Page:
Ang says, “When you enter the Songket room, you will see Baju Melayu made of Varanasi songket from Uttar Pradesh, India. These pieces were exquisite and Malay royals loved them. They eventually influenced Malay songket. You can see how the Teluk Berantai trellis pattern is adopted from the Indians into Malay songket in this exhibition.”
“On the next wall will be the songket of Sumatera which will also show Indian patterns. These are showier with gold embellishments that aim to highlight wealth and grandeur. On a subsequent wall, I will display the songket of the Malay Peninsula which is more subtle, refined and elegant.”
The pieces showcased are mainly heritage pieces and the oldest item on display dates back to the 17th century. It is a trade cloth from India and filled with holes. Used as a natural dye floor spread or as a wall hanging, these trade cloths are said to have magical properties and are regarded as sacred. They frequently have holes in them as small pieces are cut off and used for healing or to ward off evil.
As Ang researched deeper into Malay textiles, he realised that there was a lack of information on them. He thus proposes recategorising them into 12 main categories to reflect the entire genre and for ease of understanding. The categories are: Songket (brocade); Limar (Weft Ikat); Telepuk or Prada (Gold applique); Sulaman or Tekatan (Embroidery); Pelangi (Tie-dye); Ikat Loseng (Warp Ikat); Tenunan (Weaves of stripes and checks); Siambitan (Tapestry); Cetakan (Prints); Batik (Wax resist patterning); Renda (Lace); and Anyaman (Weaving with rattan or other plant fibre).
Ang says, “Presently, only textile experts are familiar with these categories. It is a shame that we do not know more. In Malaysia, we have the unique Limar Bersongket and Malay artisans are the only ones who can weave it. Why aren’t Malaysians prouder of this? It could be because not many know about it. There is such a rich culture in Malaysia and it is important for Malaysians to know and own it. It is also important to document this heritage and to spread awareness of it, so that future generations may be aware. My ultimate aim is to build a comprehensive archive so that Malays can use this to evolve their culture.”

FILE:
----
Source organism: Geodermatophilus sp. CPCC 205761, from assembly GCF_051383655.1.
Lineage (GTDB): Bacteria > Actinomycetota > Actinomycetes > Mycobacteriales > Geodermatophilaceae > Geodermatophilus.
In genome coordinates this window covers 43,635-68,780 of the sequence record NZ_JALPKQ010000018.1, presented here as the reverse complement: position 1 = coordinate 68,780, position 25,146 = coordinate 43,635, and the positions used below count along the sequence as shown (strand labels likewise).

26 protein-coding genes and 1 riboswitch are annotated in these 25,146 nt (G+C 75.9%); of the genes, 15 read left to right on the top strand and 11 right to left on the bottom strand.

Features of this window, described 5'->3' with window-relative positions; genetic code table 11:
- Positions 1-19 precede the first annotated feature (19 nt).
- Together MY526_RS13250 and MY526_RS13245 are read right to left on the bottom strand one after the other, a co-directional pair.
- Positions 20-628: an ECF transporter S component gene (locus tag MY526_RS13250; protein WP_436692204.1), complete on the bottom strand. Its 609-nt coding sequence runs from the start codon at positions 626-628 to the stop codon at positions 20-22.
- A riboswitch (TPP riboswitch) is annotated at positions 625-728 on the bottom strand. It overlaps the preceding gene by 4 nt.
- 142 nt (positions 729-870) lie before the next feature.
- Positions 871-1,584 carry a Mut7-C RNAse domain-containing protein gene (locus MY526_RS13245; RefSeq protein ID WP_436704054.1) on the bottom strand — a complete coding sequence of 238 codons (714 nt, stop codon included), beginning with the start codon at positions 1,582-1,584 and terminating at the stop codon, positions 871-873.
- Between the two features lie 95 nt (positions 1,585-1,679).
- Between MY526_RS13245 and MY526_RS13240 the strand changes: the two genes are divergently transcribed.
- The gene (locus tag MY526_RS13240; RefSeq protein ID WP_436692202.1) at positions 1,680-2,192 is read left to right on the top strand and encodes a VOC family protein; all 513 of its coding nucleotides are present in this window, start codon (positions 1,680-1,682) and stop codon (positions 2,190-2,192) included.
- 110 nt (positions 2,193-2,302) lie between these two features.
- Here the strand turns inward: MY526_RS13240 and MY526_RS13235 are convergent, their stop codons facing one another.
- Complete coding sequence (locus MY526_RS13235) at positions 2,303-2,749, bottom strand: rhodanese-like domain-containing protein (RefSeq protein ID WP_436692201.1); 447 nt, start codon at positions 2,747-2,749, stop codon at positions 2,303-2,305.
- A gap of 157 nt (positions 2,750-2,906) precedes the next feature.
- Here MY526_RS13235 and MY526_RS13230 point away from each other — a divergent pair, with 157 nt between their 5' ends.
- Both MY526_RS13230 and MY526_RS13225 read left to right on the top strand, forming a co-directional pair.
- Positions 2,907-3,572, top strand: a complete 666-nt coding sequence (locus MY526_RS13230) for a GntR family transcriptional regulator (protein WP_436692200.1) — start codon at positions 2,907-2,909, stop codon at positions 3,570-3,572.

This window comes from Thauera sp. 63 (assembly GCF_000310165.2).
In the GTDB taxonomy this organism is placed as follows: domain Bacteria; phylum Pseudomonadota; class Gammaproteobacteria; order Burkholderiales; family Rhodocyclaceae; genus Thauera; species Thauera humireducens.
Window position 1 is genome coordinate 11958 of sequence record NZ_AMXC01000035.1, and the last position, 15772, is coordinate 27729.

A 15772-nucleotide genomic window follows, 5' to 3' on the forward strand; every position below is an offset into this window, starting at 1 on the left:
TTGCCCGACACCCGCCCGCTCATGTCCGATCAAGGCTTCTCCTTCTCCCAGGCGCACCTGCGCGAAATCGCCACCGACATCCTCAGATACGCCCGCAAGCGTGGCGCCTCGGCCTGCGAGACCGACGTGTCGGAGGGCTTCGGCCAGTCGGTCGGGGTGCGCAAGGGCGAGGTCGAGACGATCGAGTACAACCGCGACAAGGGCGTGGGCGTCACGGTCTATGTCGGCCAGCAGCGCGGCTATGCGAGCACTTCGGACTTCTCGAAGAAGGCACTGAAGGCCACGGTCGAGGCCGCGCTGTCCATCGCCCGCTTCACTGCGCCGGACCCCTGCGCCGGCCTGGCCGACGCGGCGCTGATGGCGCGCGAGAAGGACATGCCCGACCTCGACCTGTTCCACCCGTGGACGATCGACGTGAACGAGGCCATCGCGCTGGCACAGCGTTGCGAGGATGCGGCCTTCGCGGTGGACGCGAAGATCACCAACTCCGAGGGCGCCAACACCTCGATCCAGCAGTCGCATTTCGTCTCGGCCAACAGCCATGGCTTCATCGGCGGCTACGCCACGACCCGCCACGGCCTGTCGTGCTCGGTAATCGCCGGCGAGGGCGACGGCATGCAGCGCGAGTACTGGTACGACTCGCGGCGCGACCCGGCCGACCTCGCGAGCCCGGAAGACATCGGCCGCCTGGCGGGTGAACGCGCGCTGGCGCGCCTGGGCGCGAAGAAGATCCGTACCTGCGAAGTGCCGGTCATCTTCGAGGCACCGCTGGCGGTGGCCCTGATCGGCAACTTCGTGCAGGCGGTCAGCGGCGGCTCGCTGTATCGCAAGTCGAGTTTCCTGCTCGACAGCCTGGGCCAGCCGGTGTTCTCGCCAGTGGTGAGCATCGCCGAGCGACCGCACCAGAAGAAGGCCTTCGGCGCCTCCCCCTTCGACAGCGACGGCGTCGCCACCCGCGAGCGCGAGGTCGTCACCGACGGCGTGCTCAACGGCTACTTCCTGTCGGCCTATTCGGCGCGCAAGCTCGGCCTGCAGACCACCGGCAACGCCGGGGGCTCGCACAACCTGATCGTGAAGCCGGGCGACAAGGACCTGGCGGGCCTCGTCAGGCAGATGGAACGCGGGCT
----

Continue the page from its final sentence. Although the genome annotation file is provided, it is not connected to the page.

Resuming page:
“Culture is always composed of tradition and innovation, and if we are aware of our heritage, we can find ways to keep it alive, for example, the art of Tekad Suji (embroidery). How can this be revived and innovated on? How can we make this more viable in the market?”
Ang sees his work as lying within a broader context. He says, “I hope to eventually publish all this information in a book which will help people understand Malay textiles better. In this, I am inspired by my peers around the region, who have published seminal books on topics of interest. Examples of this would include Peter H. Lee’s book on Sarong Kebaya. It breaks the perspective of information based on oral storytelling alone, as he also bases his writing on official Dutch, Malay and Chinese records.”
“I am also fascinated by Khir Johari’s book entitled ‘The Food of Singapore Malays’ which changes the concept and idea of Malay food. Johari speaks of Malay history as not just dating back to Melaka but also from the Srivijaya period. I feel that he has changed the world’s concept of what Malay food is. Ultimately, I hope to do the same for Malay textiles with the publication of my book in 2023, and with this exhibition.
The ”Splendours of Malay World Textiles” exhibition will be held from 24 July to 30 October 2022 at Menara KEN, Taman Tun Dr Ismail, Kuala Lumpur. Tickets are available at www.johnang.com.my. Prices start from RM10 each for children to RM35 for adults.